Tuesday, June 5, 2007

Travelling Salesman Problem: Introduction (in Haskell)

Here's the original link.

The task here is a setup for some stochastic methods of solving the Travelling Salesman Problem. I'm doing it in Haskell since my skills here need work.

basic.lhs:

Set up a coordinate string. These are the cities in our routes.

This is a simple function that takes two 'cities' and returns the floating-point distance between them using the Pythagorean Theorem

This allows us to determine the actual length of a list of cities ('tour'). Note that it's not circular, unlike in the linked article.

The 'let' statement looks up the city in question from the list above and inserts it into an equivalent list.

zipWith is like map, except it takes a two-argument function, and two lists of arguments which are 'zipped' together into a result list.

A wrapper, if you'd like to have all tours be circular.

The main testing function, which prints the specified tour's length

One thing you'll notice here, is that I'm eliding the matrix calculation in the original source. One of the nice things about Haskell is that a later date, should I choose to do some memoization, there's very little work to be done. Only one of these functions would need to change.

Another nice thing is that if a given pair of cities is not ever used, Haskell (due to it's laziness) won't ever bother to actually calculate the value, even if I do go back and add memoization.

There's more to this, especially the shuffling functions (I'll get to introduce Monads!). That'll have to wait for another day soon.

The task here is a setup for some stochastic methods of solving the Travelling Salesman Problem. I'm doing it in Haskell since my skills here need work.

basic.lhs:

Set up a coordinate string. These are the cities in our routes.

> coordinates :: [(Float,Float)]

> coordinates = [(0,1),(1,2),(2,3),(2,4),(0,6)]

This is a simple function that takes two 'cities' and returns the floating-point distance between them using the Pythagorean Theorem

> distance :: (Float, Float) -> (Float, Float) -> Float

> distance (x1,y1) (x2,y2) = sqrt ((x1-x2)^2 + (y1-y2)^2)

This allows us to determine the actual length of a list of cities ('tour'). Note that it's not circular, unlike in the linked article.

The 'let' statement looks up the city in question from the list above and inserts it into an equivalent list.

zipWith is like map, except it takes a two-argument function, and two lists of arguments which are 'zipped' together into a result list.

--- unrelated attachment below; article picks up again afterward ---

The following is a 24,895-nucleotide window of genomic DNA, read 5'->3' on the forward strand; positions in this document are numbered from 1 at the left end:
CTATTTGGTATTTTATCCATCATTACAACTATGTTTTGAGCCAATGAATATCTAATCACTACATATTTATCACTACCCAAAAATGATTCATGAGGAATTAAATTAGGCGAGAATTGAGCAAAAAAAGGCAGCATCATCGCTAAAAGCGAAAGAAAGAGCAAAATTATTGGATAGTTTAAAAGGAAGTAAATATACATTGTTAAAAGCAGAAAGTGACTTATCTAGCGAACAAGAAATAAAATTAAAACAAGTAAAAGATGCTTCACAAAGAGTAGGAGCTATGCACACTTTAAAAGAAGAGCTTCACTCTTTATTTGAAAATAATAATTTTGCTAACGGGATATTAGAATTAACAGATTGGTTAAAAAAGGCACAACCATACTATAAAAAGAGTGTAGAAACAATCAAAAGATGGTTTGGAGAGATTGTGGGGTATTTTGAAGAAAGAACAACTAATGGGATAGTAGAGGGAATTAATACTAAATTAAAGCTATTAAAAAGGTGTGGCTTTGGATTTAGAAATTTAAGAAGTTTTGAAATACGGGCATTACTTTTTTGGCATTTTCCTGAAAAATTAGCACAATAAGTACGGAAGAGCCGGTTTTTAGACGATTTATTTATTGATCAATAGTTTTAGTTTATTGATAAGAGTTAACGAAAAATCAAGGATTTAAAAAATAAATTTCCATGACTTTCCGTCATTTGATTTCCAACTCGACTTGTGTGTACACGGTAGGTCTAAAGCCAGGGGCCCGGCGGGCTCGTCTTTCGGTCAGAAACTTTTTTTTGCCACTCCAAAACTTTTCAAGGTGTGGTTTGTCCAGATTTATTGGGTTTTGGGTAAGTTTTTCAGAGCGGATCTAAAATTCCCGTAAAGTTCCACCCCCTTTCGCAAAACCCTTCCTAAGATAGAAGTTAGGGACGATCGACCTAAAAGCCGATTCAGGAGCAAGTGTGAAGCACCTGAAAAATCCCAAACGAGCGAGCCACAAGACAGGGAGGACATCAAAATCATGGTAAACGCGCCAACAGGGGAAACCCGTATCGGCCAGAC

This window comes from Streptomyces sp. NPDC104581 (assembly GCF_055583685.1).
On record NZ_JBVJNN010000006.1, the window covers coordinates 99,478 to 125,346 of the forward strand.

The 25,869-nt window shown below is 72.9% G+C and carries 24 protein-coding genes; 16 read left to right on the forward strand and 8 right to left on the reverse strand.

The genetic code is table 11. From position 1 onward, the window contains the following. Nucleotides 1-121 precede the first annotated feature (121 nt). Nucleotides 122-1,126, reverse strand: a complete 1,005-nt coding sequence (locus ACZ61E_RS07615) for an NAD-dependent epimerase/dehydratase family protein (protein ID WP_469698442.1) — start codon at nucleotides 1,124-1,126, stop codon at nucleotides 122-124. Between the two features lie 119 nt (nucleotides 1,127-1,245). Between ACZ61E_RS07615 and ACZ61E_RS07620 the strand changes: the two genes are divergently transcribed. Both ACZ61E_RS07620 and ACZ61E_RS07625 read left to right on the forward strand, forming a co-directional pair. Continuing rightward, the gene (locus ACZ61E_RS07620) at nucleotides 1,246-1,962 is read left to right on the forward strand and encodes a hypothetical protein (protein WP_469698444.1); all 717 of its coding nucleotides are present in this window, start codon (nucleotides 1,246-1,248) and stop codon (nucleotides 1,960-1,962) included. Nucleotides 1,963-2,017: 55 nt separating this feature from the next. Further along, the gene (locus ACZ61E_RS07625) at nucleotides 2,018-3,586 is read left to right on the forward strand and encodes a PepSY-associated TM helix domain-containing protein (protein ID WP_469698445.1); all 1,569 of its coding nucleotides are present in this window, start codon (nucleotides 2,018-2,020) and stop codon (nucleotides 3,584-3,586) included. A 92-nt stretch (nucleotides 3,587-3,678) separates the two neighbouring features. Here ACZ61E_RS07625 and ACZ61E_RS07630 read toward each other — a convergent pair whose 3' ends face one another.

> tourLength :: [(Float, Float)] -> [Int] -> Float

> tourLength pairs tour = let coords = map (pairs !!) tour

> in sum $ zipWith distance coords (tail coords)

A wrapper, if you'd like to have all tours be circular.

> tourLength' :: [(Float, Float)] -> [Int] -> Float

> tourLength' pairs tour = tourLength pairs (tour ++ (head tour))

The main testing function, which prints the specified tour's length

> main :: IO ()

> main = print $ tourLength' coordinates [2,1,0,3,4]

One thing you'll notice here, is that I'm eliding the matrix calculation in the original source. One of the nice things about Haskell is that a later date, should I choose to do some memoization, there's very little work to be done. Only one of these functions would need to change.

Another nice thing is that if a given pair of cities is not ever used, Haskell (due to it's laziness) won't ever bother to actually calculate the value, even if I do go back and add memoization.

There's more to this, especially the shuffling functions (I'll get to introduce Monads!). That'll have to wait for another day soon.

Github

Also bear in mind that for a real world problem the distance matrix will often not be cartesian. It would normally be calculated offline from street level data and loaded whole at the start of a run.

Anyway, good stuff. Looking forward to seeing more.

John

http://www.ffconsultancy.com/products/ocaml_for_scientists/complete/

It also uses laziness as an optimization.

Cheers,

Jon.